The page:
Donald Trump

Sen. Mark Kirk Voices Support for Mike Pence, Still Won't Back Trump

“I like and respect Mike Pence but I will not be supporting Donald Trump,” Kirk said Thursday

Sen. Mark Kirk made it clear Thursday that he would not back presumptive Republican presidential nominee Donald Trump Thursday, even if he names Indiana Gov. Mike Pence his running mate.

“I like and respect Mike Pence but I will not be supporting Donald Trump,” Kirk said in a statement Thursday. “He does not have the temperament to serve as our Commander in Chief.”

Trump is set to announce his vice presidential pick on Friday at 11 a.m. in Manhattan.

Kirk, who served with Pence in Congress, told Bloomberg that he hopes Pence “gets the nod” to be Trump’s running mate Thursday, saying “I love Mike.” Kirk explained that during their time together in the House, the senator represented moderate Republicans while Pence represented conservatives.

After being asked if he’d back Trump if Pence became his running mate, Kirk said “we’ll see.” A spokesperson later clarified that the senator wouldn’t back Trump either way.

The Democratic Party of Illinois responded to Kirk’s comments to Bloomberg Thursday, claiming the senator is “getting his wish and extreme social conservative Mike Pence will be ignorant buffoon Donald Trump’s running mate.”

“Kirk even opened the door to supporting Trump again if Trump were to pick his friend Pence,” DPI spokesperson Sean Savett said in a statement. “While Kirk has gone to great lengths to try and disavow his Republican roots, it’s worth noting his enthusiasm for Pence, a staunch conservative with a history of attacking women’s reproductive rights and who signed one of the country’s most discriminatory anti-LGBQT bills into law.”

Last month, Kirk rescinded his tacit endorsement of the divisive billionaire after Trump made a series of inflammatory statements about the heritage of a Hispanic judge presiding over civil fraud lawsuits against his beleaguered Trump University. Kirk called the comments “un-American.”

“As the presidential campaign progressed, I was hoping the rhetoric would tone down and reflect a campaign that was inclusive, thoughtful and principled,” Kirk said at the time. “While I oppose the Democratic nominee, Donald Trump’s latest statements, in context with past attacks on Hispanics, women and the disabled like me, make it certain that I cannot and will not support my party’s nominee for president regardless of the political impact on my candidacy or the Republican party."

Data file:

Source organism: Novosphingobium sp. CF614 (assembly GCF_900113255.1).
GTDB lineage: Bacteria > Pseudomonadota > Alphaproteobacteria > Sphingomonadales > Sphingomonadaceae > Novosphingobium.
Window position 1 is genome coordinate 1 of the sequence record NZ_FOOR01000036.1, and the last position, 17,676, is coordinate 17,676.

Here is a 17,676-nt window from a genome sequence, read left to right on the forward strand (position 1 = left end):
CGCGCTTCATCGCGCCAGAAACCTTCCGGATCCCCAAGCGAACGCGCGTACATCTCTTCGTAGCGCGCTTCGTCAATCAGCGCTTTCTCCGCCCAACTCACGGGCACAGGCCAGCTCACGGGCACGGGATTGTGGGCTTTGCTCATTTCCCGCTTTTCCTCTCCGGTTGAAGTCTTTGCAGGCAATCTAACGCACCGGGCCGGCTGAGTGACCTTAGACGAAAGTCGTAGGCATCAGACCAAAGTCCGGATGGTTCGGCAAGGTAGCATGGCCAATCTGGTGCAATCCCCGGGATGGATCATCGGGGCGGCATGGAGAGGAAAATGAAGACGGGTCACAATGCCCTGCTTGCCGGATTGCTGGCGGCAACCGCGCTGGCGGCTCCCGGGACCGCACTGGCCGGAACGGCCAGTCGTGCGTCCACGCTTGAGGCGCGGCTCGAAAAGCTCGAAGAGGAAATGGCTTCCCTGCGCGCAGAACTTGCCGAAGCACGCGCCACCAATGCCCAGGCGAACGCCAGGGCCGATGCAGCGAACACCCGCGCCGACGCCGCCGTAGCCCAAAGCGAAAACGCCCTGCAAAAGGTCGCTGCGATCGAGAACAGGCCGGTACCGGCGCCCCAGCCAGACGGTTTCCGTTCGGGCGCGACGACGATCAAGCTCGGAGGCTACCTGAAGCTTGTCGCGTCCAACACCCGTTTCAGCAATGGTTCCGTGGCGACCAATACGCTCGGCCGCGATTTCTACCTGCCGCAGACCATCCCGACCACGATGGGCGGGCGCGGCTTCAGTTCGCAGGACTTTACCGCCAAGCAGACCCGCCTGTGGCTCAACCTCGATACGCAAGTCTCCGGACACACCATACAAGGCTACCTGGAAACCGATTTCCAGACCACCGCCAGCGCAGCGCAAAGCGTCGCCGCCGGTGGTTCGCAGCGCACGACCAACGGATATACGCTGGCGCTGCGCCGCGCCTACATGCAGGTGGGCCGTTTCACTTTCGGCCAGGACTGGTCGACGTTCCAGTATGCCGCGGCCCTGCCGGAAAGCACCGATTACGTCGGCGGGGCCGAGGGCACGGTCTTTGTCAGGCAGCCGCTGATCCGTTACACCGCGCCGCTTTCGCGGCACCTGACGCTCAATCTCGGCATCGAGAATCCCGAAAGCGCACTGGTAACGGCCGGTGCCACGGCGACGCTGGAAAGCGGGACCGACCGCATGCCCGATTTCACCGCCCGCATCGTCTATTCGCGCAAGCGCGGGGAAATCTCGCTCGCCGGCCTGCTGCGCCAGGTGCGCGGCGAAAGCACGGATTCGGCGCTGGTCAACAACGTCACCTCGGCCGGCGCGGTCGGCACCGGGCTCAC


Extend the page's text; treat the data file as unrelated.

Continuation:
This comes after months of walking a veritable Trump tightrope.

In a March exclusive, Kirk told NBC Chicago that he would support Trump if he were the Republican presidential nominee. Then in May, Kirk told USA Today that he would be willing to serve as a national security advisor to Trump.

“I had my reservations,” Kirk said at the time. “I’ve been thinking, in an age of Trump where you don’t know the direction of the country, the person you need most is a steady conservative hand like Mark Kirk in the Senate to be advising the president, especially on national security topics… which is my particular expertise after 23 years in the Navy.”

Nevertheless, Kirk also called Trump a "riverboat gamble." In April, the senator’s campaign announced that Kirk would be skipping the upcoming Republican National Convention in Cleveland to focus on his hotly-contested Senate race with Rep. Tammy Duckworth.

Kirk originally condemned incendiary comments Trump made about Mexicans last June.

“When Mexico sends its people, they’re not sending their best,” Trump said during the announcement of his campaign. “They’re bringing drugs, they’re bringing crime, they’re rapists.”

Kirk disavowed the statements and distanced himself from Trump’s foreign policy in a conversation with John Gregory last June.

“In a typical Chicago way, to my Mexican-American friends, I would say, ‘Donald Trump collate’ — shut up,” Kirk said.

Contact Us